15 things you didn't know about Air Max 1

15 things you didn't know about Air Max 115 things you didn't know about Air Max 1

In 1987, Nike presented to the world its most innovative shoe design. Known as Air Max 87 or simply Air Max 1, it was the first shoe in the world that featured a visible gas pocket located in the heel. In the following years, the Air Max 1 inspired a countless number of models using this most popular Nike's technology. Check out 15 things you didn't know about Air Max 1.

1. Marion Frank Rudy - creator of the Air system
Marion Frank Rudy was an independent inventor contracted by Nike to create and work on what we know today as Nike Air. From a technical point of view, his creation should be called "compressed gas closed in polyurethane". No, it was not Hatfield who invented the Air system.

2. Air system from ... Adidas, Puma?
Hardly anyone knows that before Nike decided to purchase rights to Air technology, this characteristic cushioning system was presented to other companies producing sports footwear. It was Phil Knight (co-creator of the Oregon concern) who noticed the potential in it and gave it a chance.

3. Air is not air
Initially, the Air Max 1 cushioning units were filled with sulfur hexafluoride. However, due to the harmful properties of this chemical compound, it was replaced with nitrogen. Its pressure in the cushion is 25 PSI or about 1.75 bar.

4. Concerns about the system
In retrospect, it may seem idiotic but when the Air Max 1 model was first introduced to the world, people doubted the durability of the visible system under the heel. People feared that it would break at the first chance. Time has verified this view as unfounded, providing proof that it's even stronger than the sole in which it was located.

5. Shoe was inspired by the architecture
Probably not many people realize that the inspiration for the creation of the Air Max 1 model is Le Centres George Pompidou in Paris. It was the characteristic architecture of the aforementioned cultural center that stimulated the imagination of Tinker Hatfield to make the gas cushion in the sole visible.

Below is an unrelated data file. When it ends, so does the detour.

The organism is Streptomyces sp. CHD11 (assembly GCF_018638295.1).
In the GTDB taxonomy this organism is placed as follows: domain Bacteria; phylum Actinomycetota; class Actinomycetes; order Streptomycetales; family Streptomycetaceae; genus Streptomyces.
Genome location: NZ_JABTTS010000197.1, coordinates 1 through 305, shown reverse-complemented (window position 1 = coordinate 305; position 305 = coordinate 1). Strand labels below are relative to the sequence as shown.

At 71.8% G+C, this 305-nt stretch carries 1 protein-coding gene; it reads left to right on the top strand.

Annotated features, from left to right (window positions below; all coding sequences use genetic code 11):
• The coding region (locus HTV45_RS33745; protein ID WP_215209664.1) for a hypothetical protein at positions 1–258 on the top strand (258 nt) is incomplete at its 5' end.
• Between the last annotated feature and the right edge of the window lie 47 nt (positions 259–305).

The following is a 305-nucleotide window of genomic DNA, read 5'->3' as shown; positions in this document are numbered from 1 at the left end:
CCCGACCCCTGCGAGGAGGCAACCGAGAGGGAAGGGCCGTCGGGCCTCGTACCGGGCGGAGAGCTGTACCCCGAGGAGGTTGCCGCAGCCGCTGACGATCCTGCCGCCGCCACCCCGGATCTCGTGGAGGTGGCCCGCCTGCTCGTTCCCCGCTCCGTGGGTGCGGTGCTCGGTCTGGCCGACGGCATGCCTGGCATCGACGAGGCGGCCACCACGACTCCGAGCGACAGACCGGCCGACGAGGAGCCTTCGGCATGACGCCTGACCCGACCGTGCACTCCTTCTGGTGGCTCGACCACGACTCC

6. The evolution of the sole
The first Air Max 1 edition featured a completely different sole than the popular version today. In addition to the appearance, the strength of the foam at the time was way different, definitely more susceptible to crumbling. As technology developed, in 1992 Nike applied better materials and solutions when building their shoes ( taken from the Air Max 90).

7. There's no branding, there's branding
The first idea was that the Air Max 1 was deprived of branding in the heel area. In the production phase, for the tests and promotions, the "NIKE AIR" inscription appeared there, which was finally replaced with a globally recognizable swoosh.

8. Marketing department vs. Air Max 1
As Tinker Hatfield himself revealed, at first the Nike marketing department was skeptical and rather cold regarding this modern footwear design. The most frequently asked question was: "How are we supposed to sell the shoe with a hole in it?". Judging by the sales - they found an effective way to do it.

9. The beginning of the revolution
The advanced new technology and comprehensive large-scale promotional campaign (with a popular The Beatles song in ads) were enough to convince people to reach for Air Max 1. It also made running the most popular sports discipline at that time. The greatest beneficiary was of course Nike. After the official launch of the new footwear, the group has achieved the greatest profits in its history.

10. Retro aka hybrid
The first retro Air Max 1 was released in 1992. Nike wanted to increase the strength of the footwear by applying important elements from the Air Max 90 model - such as sole. Fortunately for us and much less for Nike, after a modest amount of said hybrids, the idea collapsed.

11. Time for leather
The first models of Air Max 1 were made of suede and mesh. In 1988 the first leather version was released and after the initial success, it remained for good, as part of Nike's vision. It was not until several years later, in 1995 to be precise, that the combination of suede and mesh came back.

12. The first collaboration
In the year 2002 Japanese company atmos teamed up with Nike to create a unique version of these classic sneakers. The project was meant to increase profits and popularity of the Japanese retailer. The atmos's vision was heavily influenced by the Nike Air Safari, combining elements that came from that model. The collaboration is considered, by many collectors, to be one of the best colorways in the model's history.

13. Size does matter
Although most today's Nike models are equipped with impressively large cushioning systems, it is the Air Max 1 from the decade between "80s and "90s of the last century that had the largest air pocket. Just like the Nike adverts said, it was on average three times bigger than the one used in earlier products.

14. Mini swoosh
Mini swoosh, that extra small Nike logo located in the vicinity of the toebox, was introduced by Nike Air Max 1 in 1997. It applied to only a small number of colorways, which are highly sought after and even desired by the sneakerheads around the world.

15. Power of art
In 2011 Matt Stevens began work on the project titled "MAX100". The goal was to create a book containing a unique collection of graphics depicting the first Air Max 1 model in countless different ways. The idea that seemed crazy at the beginning resulted in one of the most significant creations for fans of the model.
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